E-Mail Forwarding Etiquette
E-mail is probably the second most important communication tool invented in the 20th century, right behind the telephone. Its convenience and ease of use also make it very easy to abuse. Like most emerging social technologies, there are no established rules about what is accepted and what isn't.
I asked the people who know - veteran e-mail users - to name a few things they would like all e-mailers to do or consider before forwarding an e-mail message. Here are their suggestions:
- Ask for permission. If you frequently forward messages (warnings, as well as feel-good messages or jokes), ask those you send to frequently if they want to be included. Also ask for their permission to forward something they sent you - don't assume that their consent is implied.
- Check facts before forwarding a message. You've got the most powerful research tool ever known to man right at your fingertips - USE IT!!
- Don't forward the message to everyone on your list. If you must forward a message to more than a few people, do it in smaller batches of five or fewer. Forwarding in small batches reduces the size of headers (the list of e-mail addresses attached to all e-mail messages) and also gives you a chance to save face - perhaps someone in the first batch will recognize a message as a hoax and tell you before you forward it again.
- Don't "piggy-back" personal notes on forwarded messages. Many veteran e-mail users automatically delete messages if they see FW: in the subject line or otherwise recognize it as a chain letter. We assume there is nothing of value in the message, thus your personal message is lost. If you want to tell your friends and family something, dedicate a message to it.
- Check your e-mail program's settings to see if it forwards messages as attachments or in-line text. Most of the time, in-line text is best because it is the easiest to read. However...
- Check your settings to see if the program automatically inserts leading characters (such as ">>") before each line of the message when you forward it as inline text. Disable this feature, as it often messes up the message's line formatting and makes it very difficult to read. (Some programs and services like Yahoo! Mail do not allow you to turn this off. In this case, it might be better to use the "forward as attachment" setting).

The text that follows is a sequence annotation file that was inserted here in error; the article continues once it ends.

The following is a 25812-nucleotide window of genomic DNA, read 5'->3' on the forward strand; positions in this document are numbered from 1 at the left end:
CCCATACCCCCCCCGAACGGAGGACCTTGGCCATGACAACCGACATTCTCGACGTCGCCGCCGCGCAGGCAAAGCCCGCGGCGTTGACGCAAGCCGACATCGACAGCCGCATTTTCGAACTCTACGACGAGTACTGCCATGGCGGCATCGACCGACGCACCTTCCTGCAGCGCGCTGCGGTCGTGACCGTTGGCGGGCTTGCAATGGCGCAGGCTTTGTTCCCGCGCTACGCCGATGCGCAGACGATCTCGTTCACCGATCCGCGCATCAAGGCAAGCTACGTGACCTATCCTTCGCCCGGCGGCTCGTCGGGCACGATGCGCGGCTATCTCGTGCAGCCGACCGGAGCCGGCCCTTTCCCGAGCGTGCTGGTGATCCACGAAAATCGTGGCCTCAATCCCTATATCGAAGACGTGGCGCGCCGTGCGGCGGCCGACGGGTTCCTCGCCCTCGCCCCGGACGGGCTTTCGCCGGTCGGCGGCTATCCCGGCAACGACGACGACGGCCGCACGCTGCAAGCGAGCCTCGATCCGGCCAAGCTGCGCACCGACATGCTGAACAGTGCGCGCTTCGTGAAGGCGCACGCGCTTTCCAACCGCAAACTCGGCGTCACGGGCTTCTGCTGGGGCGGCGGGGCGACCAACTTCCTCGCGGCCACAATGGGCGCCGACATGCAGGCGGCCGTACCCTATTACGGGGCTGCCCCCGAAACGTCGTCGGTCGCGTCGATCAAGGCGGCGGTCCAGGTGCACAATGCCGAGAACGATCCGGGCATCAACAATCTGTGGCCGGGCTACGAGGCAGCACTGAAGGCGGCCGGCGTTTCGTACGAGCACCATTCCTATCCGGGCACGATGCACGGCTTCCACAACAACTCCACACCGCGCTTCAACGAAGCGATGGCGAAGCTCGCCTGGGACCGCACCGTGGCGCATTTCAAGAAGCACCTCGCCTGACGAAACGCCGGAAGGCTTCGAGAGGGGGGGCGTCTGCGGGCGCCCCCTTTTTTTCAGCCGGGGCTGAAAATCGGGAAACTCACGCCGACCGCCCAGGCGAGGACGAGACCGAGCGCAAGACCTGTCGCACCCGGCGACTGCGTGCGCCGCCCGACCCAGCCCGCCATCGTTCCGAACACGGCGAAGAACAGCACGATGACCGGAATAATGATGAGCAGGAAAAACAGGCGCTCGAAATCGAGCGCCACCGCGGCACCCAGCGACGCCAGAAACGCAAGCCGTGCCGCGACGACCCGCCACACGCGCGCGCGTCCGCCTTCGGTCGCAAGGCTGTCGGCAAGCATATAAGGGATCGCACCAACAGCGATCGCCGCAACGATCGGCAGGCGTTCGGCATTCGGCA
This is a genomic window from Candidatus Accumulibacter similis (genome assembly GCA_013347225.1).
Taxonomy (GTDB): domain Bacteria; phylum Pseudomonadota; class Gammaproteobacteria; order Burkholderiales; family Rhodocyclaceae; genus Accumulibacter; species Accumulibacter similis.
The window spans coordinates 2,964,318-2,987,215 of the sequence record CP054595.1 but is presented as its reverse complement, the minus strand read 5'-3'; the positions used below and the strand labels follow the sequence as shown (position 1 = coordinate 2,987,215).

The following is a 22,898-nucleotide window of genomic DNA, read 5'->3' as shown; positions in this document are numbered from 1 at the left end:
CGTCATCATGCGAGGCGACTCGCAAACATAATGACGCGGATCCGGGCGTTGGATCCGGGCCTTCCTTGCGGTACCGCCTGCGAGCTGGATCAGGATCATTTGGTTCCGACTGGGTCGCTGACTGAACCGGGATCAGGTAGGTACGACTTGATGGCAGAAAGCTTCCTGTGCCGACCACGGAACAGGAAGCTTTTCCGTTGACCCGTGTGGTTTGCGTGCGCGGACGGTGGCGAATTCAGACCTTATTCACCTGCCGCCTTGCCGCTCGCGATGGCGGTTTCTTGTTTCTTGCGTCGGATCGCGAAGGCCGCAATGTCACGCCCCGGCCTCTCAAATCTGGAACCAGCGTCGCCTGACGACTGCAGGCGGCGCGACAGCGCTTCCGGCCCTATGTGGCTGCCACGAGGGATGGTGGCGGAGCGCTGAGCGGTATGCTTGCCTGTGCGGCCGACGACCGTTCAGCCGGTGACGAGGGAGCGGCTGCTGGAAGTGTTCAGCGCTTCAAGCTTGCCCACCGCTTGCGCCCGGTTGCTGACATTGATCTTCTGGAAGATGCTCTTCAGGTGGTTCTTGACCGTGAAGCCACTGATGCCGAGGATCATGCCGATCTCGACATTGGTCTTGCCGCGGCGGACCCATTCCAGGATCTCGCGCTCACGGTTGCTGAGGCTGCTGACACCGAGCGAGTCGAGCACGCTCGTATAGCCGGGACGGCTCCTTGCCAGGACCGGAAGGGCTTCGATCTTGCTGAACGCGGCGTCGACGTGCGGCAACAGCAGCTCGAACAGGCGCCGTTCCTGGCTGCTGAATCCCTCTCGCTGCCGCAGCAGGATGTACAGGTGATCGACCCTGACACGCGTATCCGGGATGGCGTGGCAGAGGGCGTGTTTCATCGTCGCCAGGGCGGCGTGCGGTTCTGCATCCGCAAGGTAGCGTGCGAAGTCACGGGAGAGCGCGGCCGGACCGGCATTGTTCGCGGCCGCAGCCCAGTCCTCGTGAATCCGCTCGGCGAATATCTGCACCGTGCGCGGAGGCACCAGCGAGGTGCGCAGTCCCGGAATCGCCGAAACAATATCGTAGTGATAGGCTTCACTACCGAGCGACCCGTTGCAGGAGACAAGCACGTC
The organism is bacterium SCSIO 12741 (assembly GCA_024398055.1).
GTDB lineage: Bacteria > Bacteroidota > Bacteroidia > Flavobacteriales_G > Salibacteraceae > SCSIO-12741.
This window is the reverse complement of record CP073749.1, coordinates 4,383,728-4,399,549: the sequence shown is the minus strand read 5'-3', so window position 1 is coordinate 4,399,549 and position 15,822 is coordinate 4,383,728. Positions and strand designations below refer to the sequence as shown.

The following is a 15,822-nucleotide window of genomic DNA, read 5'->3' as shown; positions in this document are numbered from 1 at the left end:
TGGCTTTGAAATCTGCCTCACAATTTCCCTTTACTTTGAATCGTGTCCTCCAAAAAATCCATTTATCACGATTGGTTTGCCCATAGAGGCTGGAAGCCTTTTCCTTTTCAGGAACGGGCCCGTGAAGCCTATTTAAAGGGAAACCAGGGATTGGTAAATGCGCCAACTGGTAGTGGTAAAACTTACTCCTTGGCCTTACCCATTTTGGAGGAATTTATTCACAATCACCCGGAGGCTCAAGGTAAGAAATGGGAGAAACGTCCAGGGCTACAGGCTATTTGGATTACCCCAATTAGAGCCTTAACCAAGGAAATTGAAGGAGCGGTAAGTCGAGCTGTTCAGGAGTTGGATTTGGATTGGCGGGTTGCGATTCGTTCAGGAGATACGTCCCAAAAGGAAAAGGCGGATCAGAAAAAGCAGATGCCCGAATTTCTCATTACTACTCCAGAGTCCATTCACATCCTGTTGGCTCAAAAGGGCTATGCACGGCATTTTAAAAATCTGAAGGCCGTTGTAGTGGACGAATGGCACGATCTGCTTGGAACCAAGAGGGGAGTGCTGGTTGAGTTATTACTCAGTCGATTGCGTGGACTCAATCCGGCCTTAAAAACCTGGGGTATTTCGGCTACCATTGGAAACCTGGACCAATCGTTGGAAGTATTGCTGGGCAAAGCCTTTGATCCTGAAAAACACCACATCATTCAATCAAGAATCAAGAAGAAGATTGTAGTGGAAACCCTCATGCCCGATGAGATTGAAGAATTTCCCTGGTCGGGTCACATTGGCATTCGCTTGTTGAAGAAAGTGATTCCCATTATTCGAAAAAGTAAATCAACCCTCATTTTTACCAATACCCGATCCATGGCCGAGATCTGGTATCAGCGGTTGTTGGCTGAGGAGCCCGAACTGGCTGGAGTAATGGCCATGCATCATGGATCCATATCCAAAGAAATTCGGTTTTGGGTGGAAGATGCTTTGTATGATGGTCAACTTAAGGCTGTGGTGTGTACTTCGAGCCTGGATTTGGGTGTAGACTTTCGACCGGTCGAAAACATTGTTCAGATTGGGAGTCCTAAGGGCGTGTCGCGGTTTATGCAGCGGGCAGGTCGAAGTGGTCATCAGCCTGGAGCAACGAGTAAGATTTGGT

- Clean it up before sending it out. Forwarded messages automatically include a "header" that lists everyone the message was sent to last time (and possibly every time) it was forwarded. You could be violating somebody's privacy by sending out their name and e-mail address without their permission. Also, delete any ">" characters in the body of the message inserted by other people's e-mail programs. It may take a little time, but the recipients will appreciate it. If the message isn't worth this little bit of effort, maybe it's not worth forwarding.
- Forward the ORIGINAL message only! If the message is nested in a series of forwarded attachments, try to work your way down to the one that contains the actual message, and forward it - or copy it and paste it into a new message. This way, the recipient doesn't have to double-click through all those blank Forward messages or scroll through pages of headers.
- Never forward something that "could be real." We realize that you're only trying to be helpful and conscientious, but you could be doing more harm than good. If you're not sure about a message's validity, contact a friend who might know and ask him or her, or search BreakTheChain.org using the form at the upper left. If I don't have it, submit it for breaking. Don't forward anything that you haven't validated.
- Delete any part of a chain letter that begs, bullies or shames the reader into sending it. This insults the recipient and sends the message (however unintentional) that you don't think he or she is responsible and intelligent enough to decide what is worthy of forwarding.
- If the chain letter contains a poem, joke or other thing you want to forward and lots of other stuff you don't, forward only the parts you want. You don't have to send on every piece of mail exactly as you received it. Delete the parts you don't like or copy and paste the parts you do into a new message.
- Don't want the junk. The more junk you send, the more you will get. The same holds true for those you send it to. Propagating chain letters increases both the sender's and the recipients' exposure to spam, scams, spyware and other junk e-mail.
- Break the chain. Recognize that e-mail is an insecure and unreliable medium for sharing information and any claims made via chain letters should be validated before it is sent on.